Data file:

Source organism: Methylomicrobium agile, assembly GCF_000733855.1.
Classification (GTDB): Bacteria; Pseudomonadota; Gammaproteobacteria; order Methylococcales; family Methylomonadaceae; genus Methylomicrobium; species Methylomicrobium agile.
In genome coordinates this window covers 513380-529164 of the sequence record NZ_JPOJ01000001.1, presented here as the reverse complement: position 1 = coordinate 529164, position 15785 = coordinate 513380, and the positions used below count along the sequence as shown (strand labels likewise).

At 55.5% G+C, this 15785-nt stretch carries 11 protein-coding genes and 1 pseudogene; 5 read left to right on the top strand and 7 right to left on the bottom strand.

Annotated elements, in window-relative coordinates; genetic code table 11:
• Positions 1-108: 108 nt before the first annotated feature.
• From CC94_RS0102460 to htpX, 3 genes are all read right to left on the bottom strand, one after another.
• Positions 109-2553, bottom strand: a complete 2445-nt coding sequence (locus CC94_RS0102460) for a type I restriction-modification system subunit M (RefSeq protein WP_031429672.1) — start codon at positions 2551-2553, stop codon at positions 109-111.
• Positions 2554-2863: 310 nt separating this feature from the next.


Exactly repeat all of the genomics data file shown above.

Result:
Source organism: Methylomicrobium agile, assembly GCF_000733855.1.
Classification (GTDB): Bacteria; Pseudomonadota; Gammaproteobacteria; order Methylococcales; family Methylomonadaceae; genus Methylomicrobium; species Methylomicrobium agile.
In genome coordinates this window covers 513380-529164 of the sequence record NZ_JPOJ01000001.1, presented here as the reverse complement: position 1 = coordinate 529164, position 15785 = coordinate 513380, and the positions used below count along the sequence as shown (strand labels likewise).

At 55.5% G+C, this 15785-nt stretch carries 11 protein-coding genes and 1 pseudogene; 5 read left to right on the top strand and 7 right to left on the bottom strand.

Annotated elements, in window-relative coordinates; genetic code table 11:
• Positions 1-108: 108 nt before the first annotated feature.
• From CC94_RS0102460 to htpX, 3 genes are all read right to left on the bottom strand, one after another.
• Positions 109-2553, bottom strand: a complete 2445-nt coding sequence (locus CC94_RS0102460) for a type I restriction-modification system subunit M (RefSeq protein WP_031429672.1) — start codon at positions 2551-2553, stop codon at positions 109-111.
• Positions 2554-2863: 310 nt separating this feature from the next.